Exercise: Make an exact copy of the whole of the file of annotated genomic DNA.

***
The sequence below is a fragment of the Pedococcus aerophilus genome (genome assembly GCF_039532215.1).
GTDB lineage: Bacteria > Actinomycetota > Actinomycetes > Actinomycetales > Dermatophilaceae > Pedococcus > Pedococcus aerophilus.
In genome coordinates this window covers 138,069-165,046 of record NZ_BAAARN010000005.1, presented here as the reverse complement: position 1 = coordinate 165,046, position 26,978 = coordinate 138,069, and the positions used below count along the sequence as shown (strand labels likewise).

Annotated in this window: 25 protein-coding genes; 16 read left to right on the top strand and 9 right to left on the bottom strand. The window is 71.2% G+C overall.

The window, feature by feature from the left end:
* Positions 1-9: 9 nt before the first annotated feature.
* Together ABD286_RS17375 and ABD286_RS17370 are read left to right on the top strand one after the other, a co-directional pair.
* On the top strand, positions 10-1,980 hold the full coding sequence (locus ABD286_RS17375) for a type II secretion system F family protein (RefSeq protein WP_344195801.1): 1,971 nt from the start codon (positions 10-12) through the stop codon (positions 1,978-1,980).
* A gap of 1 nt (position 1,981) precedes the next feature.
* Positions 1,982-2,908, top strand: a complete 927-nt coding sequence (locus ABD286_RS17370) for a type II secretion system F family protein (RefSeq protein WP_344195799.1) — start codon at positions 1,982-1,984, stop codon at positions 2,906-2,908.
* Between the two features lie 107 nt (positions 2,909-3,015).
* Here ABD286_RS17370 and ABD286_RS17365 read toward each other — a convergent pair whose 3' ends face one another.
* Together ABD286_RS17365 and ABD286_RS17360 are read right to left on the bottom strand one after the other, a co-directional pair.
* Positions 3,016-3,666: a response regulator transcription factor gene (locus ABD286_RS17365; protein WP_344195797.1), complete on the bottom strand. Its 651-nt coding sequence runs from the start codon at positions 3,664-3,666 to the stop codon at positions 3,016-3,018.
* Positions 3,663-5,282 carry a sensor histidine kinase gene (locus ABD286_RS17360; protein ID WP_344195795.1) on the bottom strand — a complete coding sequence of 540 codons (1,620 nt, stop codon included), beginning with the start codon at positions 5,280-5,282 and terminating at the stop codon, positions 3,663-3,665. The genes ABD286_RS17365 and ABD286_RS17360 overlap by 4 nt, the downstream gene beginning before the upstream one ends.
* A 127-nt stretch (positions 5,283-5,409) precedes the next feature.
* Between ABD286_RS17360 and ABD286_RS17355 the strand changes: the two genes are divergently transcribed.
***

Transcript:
The sequence below is a fragment of the Pedococcus aerophilus genome (genome assembly GCF_039532215.1).
GTDB lineage: Bacteria > Actinomycetota > Actinomycetes > Actinomycetales > Dermatophilaceae > Pedococcus > Pedococcus aerophilus.
In genome coordinates this window covers 138,069-165,046 of record NZ_BAAARN010000005.1, presented here as the reverse complement: position 1 = coordinate 165,046, position 26,978 = coordinate 138,069, and the positions used below count along the sequence as shown (strand labels likewise).

Annotated in this window: 25 protein-coding genes; 16 read left to right on the top strand and 9 right to left on the bottom strand. The window is 71.2% G+C overall.

The window, feature by feature from the left end:
* Positions 1-9: 9 nt before the first annotated feature.
* Together ABD286_RS17375 and ABD286_RS17370 are read left to right on the top strand one after the other, a co-directional pair.
* On the top strand, positions 10-1,980 hold the full coding sequence (locus ABD286_RS17375) for a type II secretion system F family protein (RefSeq protein WP_344195801.1): 1,971 nt from the start codon (positions 10-12) through the stop codon (positions 1,978-1,980).
* A gap of 1 nt (position 1,981) precedes the next feature.
* Positions 1,982-2,908, top strand: a complete 927-nt coding sequence (locus ABD286_RS17370) for a type II secretion system F family protein (RefSeq protein WP_344195799.1) — start codon at positions 1,982-1,984, stop codon at positions 2,906-2,908.
* Between the two features lie 107 nt (positions 2,909-3,015).
* Here ABD286_RS17370 and ABD286_RS17365 read toward each other — a convergent pair whose 3' ends face one another.
* Together ABD286_RS17365 and ABD286_RS17360 are read right to left on the bottom strand one after the other, a co-directional pair.
* Positions 3,016-3,666: a response regulator transcription factor gene (locus ABD286_RS17365; protein WP_344195797.1), complete on the bottom strand. Its 651-nt coding sequence runs from the start codon at positions 3,664-3,666 to the stop codon at positions 3,016-3,018.
* Positions 3,663-5,282 carry a sensor histidine kinase gene (locus ABD286_RS17360; protein ID WP_344195795.1) on the bottom strand — a complete coding sequence of 540 codons (1,620 nt, stop codon included), beginning with the start codon at positions 5,280-5,282 and terminating at the stop codon, positions 3,663-3,665. The genes ABD286_RS17365 and ABD286_RS17360 overlap by 4 nt, the downstream gene beginning before the upstream one ends.
* A 127-nt stretch (positions 5,283-5,409) precedes the next feature.
* Between ABD286_RS17360 and ABD286_RS17355 the strand changes: the two genes are divergently transcribed.